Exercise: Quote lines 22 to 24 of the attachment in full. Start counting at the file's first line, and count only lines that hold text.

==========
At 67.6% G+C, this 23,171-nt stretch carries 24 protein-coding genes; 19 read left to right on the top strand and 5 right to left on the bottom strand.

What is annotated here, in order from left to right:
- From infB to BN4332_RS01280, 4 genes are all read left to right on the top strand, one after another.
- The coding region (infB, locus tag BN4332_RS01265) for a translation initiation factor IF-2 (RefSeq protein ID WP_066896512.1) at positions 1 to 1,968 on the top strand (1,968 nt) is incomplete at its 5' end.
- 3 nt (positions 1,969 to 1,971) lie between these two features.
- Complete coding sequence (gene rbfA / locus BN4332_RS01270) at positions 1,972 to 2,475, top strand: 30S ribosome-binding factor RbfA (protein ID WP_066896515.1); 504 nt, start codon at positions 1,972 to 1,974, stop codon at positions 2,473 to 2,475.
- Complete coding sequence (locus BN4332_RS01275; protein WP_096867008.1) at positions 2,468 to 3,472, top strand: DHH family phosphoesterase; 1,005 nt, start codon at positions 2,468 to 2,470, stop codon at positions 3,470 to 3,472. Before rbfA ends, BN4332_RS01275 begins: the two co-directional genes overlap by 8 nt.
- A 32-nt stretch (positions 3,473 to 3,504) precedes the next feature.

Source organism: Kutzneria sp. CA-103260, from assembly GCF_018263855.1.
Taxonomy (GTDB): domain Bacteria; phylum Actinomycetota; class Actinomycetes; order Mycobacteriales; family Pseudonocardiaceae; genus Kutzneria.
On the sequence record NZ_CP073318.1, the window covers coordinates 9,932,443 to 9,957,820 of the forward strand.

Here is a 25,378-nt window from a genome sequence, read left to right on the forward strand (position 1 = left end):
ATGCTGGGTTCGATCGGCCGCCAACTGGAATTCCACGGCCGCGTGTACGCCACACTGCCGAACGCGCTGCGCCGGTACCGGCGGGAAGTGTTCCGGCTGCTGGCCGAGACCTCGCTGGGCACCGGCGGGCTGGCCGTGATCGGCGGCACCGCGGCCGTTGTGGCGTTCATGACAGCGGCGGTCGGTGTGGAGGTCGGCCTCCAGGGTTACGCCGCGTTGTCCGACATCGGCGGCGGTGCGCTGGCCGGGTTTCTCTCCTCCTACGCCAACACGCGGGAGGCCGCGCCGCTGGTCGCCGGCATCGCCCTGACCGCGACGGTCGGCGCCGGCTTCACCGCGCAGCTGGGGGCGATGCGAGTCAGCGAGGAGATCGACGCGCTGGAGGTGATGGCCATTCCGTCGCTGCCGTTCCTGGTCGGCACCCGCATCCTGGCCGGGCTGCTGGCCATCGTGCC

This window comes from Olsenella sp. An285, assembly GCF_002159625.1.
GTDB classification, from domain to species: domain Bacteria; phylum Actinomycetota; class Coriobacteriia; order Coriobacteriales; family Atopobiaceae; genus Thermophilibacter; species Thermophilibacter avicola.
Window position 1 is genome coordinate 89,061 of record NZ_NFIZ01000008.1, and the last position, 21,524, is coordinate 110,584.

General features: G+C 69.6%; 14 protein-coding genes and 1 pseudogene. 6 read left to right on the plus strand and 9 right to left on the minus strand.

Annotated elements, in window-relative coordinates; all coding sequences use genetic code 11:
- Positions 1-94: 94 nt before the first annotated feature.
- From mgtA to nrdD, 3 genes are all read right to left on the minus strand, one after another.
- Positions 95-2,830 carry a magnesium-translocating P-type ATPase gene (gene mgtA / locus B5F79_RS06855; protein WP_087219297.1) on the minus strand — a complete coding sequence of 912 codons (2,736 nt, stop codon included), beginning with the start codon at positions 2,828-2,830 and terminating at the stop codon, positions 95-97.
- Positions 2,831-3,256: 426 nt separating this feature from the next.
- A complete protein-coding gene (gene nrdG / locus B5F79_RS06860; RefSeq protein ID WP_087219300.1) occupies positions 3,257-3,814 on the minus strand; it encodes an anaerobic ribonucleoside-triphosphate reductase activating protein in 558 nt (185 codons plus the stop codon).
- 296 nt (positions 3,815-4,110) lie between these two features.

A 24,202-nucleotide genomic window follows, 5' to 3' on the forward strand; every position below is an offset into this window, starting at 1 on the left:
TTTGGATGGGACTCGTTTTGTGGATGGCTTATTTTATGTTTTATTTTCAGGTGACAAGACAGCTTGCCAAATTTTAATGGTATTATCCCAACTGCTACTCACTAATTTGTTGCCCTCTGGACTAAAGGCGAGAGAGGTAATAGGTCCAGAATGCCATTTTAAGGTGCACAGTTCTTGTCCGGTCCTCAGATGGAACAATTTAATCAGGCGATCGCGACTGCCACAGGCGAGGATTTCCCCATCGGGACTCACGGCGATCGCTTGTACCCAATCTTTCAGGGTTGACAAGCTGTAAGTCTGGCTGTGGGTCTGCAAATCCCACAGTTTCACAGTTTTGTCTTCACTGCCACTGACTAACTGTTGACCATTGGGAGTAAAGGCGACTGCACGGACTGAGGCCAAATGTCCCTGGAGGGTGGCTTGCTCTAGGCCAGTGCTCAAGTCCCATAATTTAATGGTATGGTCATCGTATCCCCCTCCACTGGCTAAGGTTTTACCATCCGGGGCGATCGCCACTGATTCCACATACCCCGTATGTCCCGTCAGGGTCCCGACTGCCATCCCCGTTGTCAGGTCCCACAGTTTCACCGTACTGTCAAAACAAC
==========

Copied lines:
- Positions 2,831-3,256: 426 nt separating this feature from the next.
- A complete protein-coding gene (gene nrdG / locus B5F79_RS06860; RefSeq protein ID WP_087219300.1) occupies positions 3,257-3,814 on the minus strand; it encodes an anaerobic ribonucleoside-triphosphate reductase activating protein in 558 nt (185 codons plus the stop codon).
- 296 nt (positions 3,815-4,110) lie between these two features.